2022 Volume 61 Issue 3 Pages 303-311
Objective This study evaluated the lifestyle changes in patients with diabetes and their independent associations with glycemic and body weight control. In addition, the correlation between changes in mental health and lifestyles was evaluated.
Methods This single-center cross-sectional study included 340 patients with diabetes who periodically visited our department. Changes in dietary habits, activities of daily living, and mental health before and during approximately six months after the onset of the coronavirus disease 2019 (COVID-19) pandemic were evaluated using a questionnaire, including the International Physical Activity Questionnaire-Short Form.
Results Approximately 20%, 30%, and over 50% of patients had worsened dietary habits, decreased activities of daily living, and deteriorated mental health, respectively. A multiple regression analysis showed that irregular meal timing was significantly associated with change in HbA1c (β=0.328, p=0.001), and decreased walking time was significantly associated with changes in body weight (β=-0.245, p=0.025). The change in fear and anxiety was positively associated with changes in meal timing regularity (r=0.129, p=0.019) and carbohydrate consumption (r=0.127, p=0.021). Subsequently, the change in depressed mood was positively associated with changes in carbohydrate (r=0.142, p=0.010) and alcohol (r=0.161, p=0.037) consumption, and the change in psychological stress was positively associated with changes in carbohydrates (r=0.183, p=0.001) and snack (r=0.151, p=0.008) consumption as well as sedentary time (r=0.158, p=0.004).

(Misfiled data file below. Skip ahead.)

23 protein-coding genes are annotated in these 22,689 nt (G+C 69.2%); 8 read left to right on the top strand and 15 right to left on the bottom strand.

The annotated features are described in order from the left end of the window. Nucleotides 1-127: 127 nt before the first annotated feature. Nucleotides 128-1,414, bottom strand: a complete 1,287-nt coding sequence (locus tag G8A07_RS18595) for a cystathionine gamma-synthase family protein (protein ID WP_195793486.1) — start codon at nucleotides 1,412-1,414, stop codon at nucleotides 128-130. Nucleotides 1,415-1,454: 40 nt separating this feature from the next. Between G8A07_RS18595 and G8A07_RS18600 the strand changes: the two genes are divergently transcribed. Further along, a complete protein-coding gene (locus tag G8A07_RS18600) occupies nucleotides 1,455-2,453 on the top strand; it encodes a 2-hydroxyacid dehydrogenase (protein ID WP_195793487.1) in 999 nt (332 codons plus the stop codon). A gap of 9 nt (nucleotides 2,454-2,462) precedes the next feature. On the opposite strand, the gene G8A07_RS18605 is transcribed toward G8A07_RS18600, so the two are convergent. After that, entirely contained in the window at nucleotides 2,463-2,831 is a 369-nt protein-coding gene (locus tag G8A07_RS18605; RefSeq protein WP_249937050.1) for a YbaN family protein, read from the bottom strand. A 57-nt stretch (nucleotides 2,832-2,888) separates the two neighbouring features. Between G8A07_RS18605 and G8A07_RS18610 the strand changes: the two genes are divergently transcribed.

Conclusion The COVID-19 pandemic has had a considerable medium-term impact on the lifestyle and mental health of patients with diabetes. Lifestyle changes were associated with glycemic and body weight control, and mental health changes were associated with lifestyle changes. These findings may provide important information on diabetes care during the pandemic.